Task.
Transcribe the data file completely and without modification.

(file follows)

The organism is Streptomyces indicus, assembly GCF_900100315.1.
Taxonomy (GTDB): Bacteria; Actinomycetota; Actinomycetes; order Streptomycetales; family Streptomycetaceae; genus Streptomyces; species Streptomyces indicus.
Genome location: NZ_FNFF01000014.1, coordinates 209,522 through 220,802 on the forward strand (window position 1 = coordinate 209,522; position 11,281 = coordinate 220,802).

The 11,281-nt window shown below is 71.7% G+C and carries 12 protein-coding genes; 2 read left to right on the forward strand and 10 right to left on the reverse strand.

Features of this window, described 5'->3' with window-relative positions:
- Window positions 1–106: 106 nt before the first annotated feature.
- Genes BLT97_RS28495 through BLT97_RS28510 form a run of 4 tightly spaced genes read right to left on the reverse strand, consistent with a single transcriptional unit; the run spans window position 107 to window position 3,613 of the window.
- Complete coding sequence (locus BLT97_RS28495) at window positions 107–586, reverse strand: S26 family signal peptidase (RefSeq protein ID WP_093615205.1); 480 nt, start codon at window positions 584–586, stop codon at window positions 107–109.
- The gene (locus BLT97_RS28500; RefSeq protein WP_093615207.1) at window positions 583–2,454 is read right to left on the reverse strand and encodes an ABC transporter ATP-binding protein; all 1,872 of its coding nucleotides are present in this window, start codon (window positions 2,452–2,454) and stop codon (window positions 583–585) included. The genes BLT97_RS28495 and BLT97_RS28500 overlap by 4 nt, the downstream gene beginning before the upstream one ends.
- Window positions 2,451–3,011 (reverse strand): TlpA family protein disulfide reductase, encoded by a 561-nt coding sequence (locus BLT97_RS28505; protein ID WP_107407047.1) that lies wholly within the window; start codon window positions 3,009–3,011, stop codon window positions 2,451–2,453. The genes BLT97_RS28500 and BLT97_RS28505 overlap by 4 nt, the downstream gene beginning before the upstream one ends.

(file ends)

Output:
The organism is Streptomyces indicus, assembly GCF_900100315.1.
Taxonomy (GTDB): Bacteria; Actinomycetota; Actinomycetes; order Streptomycetales; family Streptomycetaceae; genus Streptomyces; species Streptomyces indicus.
Genome location: NZ_FNFF01000014.1, coordinates 209,522 through 220,802 on the forward strand (window position 1 = coordinate 209,522; position 11,281 = coordinate 220,802).

The 11,281-nt window shown below is 71.7% G+C and carries 12 protein-coding genes; 2 read left to right on the forward strand and 10 right to left on the reverse strand.

Features of this window, described 5'->3' with window-relative positions:
- Window positions 1–106: 106 nt before the first annotated feature.
- Genes BLT97_RS28495 through BLT97_RS28510 form a run of 4 tightly spaced genes read right to left on the reverse strand, consistent with a single transcriptional unit; the run spans window position 107 to window position 3,613 of the window.
- Complete coding sequence (locus BLT97_RS28495) at window positions 107–586, reverse strand: S26 family signal peptidase (RefSeq protein ID WP_093615205.1); 480 nt, start codon at window positions 584–586, stop codon at window positions 107–109.
- The gene (locus BLT97_RS28500; RefSeq protein WP_093615207.1) at window positions 583–2,454 is read right to left on the reverse strand and encodes an ABC transporter ATP-binding protein; all 1,872 of its coding nucleotides are present in this window, start codon (window positions 2,452–2,454) and stop codon (window positions 583–585) included. The genes BLT97_RS28495 and BLT97_RS28500 overlap by 4 nt, the downstream gene beginning before the upstream one ends.
- Window positions 2,451–3,011 (reverse strand): TlpA family protein disulfide reductase, encoded by a 561-nt coding sequence (locus BLT97_RS28505; protein ID WP_107407047.1) that lies wholly within the window; start codon window positions 3,009–3,011, stop codon window positions 2,451–2,453. The genes BLT97_RS28500 and BLT97_RS28505 overlap by 4 nt, the downstream gene beginning before the upstream one ends.